Muslims in Australia are not only targeted with online hate from white right-wing extremists – who now constitute 40% of Australia’s top spy agency’s caseload – but also increasingly by Hindu nationalists within the country’s 700,000 Indian migrant population. A recent report by this author on Substack demonstrated how Hindutva groups target hate against Indian Muslim and Sikh expatriate communities on Facebook without any punishment from the Big Tech giant.
“We applaud AMAN’s efforts to hold Facebook accountable for the hate speech and dehumanising content that is allowed on its platform,” Deepak Joshi, co-founder of the Humanism Project, a social justice advocacy group for the Indian diaspora in Australia, told Byline Times.
“There is an urgent need for the law enforcement authorities to intervene when online threats and hate messaging is brought to their attention, rather than wait for someone to be harmed before they act. The recent attacks on the Sikh community in Sydney and Melbourne are examples of how hate messaging on social media can escalate to acts of violence on innocent individuals because of their religious or ethnic identity.”
This week, Facebook told SBS News that it had invested in AI technology to remove hate speech. While the company claims to have taken down 97% of hateful posts before they were reported by users, the company’s defence appears to contradict what those using the site – particularly Muslims – are seeing with their own eyes. The civil rights group Muslim Advocates, for instance, has filed a lawsuit against Facebook in the US District Court of Columbia for failing to remove anti-Muslim hate speech from its platform, despite promises to do so.
The group’s court filing cites the continued access to Facebook by anti-Muslim groups, such as ‘Death to Murdering Islamic Muslim Cult Members’ and ‘Filth of Islam’ – despite Muslim Advocates notifying the platform about these pages and despite Facebook’s policy prohibiting “reference or comparison to filth” on the basis of religion.
“For years, we have warned Facebook about the barrage of anti-Muslim hate and violent threats that proliferate on their platform and violate the company’s own policies,” Muslim Advocates said. “Facebook executives repeatedly testify before Congress and reassure consumers that they remove content that violates their community standards or other policies and practices. But they don’t.”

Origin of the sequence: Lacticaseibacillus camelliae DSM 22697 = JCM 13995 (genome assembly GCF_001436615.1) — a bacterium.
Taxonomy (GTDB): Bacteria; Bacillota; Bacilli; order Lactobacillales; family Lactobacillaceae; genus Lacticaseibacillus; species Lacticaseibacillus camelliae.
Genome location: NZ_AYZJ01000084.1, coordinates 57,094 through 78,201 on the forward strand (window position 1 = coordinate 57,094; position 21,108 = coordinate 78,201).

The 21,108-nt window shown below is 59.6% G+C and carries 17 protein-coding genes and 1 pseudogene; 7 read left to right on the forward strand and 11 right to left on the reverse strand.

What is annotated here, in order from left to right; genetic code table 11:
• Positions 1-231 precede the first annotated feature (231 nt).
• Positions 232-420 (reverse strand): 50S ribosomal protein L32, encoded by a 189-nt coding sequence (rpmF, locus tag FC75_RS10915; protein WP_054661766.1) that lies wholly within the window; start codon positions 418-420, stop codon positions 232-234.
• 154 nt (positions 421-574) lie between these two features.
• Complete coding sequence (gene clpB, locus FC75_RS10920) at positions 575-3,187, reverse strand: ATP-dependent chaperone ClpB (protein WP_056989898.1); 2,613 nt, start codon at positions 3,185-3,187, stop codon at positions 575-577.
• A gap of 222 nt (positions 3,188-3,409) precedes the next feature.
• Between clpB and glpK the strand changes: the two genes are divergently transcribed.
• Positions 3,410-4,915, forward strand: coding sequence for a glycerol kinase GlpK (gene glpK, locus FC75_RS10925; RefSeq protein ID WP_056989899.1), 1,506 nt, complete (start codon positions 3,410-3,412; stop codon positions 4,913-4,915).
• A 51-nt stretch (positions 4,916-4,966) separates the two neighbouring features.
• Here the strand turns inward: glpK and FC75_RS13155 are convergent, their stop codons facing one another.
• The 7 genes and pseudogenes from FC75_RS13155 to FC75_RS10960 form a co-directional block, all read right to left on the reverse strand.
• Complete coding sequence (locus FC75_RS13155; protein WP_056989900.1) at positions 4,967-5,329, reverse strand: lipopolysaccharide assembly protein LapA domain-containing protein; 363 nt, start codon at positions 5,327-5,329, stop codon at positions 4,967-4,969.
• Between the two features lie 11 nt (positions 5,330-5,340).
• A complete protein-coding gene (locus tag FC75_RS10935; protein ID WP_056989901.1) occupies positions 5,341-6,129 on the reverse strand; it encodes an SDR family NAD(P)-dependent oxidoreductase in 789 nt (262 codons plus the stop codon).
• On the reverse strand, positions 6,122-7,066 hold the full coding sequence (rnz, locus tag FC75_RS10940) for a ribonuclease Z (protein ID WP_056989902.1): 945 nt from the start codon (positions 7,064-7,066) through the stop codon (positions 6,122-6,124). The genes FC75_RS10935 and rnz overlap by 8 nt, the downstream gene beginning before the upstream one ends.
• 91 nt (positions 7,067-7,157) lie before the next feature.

That Facebook has done little or nothing to remove dehumanising anti-Muslim hate speech from its site, despite having admitted that the platform was used to incite genocide against Rohingya Muslims in Myanmar in 2016-17, is yet another damning indictment against the company – affirming accusations that it puts profit before the safety and wellbeing of its users, particularly Muslims, which have gained further credibility in the wake of a recent bombshell whistle-blower complaint against the company.
Earlier this month, a former Facebook employee revealed to the Guardian how the company planned to remove fake accounts in India, until it realised that a member of the country’s ruling Bharatiya Janata Party (BJP) was involved. The BJP has weaponised hatred against Muslims to appeal to Hindu nationalist sensibilities. A recent US Government report identified it as a “primary aggressor in the promotion of Hindu nationalist policies resulting in systematic, ongoing, and egregious violations of religious freedom”.
On how she anticipates Facebook will respond to these complaints and legal filings, Rita Jabri-Markwell told Byline Times that she expects the company to negotiate because discrimination law sets a responsibility on platforms to not unreasonably burden and disadvantage communities on the basis of protected characteristics such as race, ethnicity and immigration status.
“Facebook can’t hide behind contrived data when the evidence is there for everyone to see,” she added.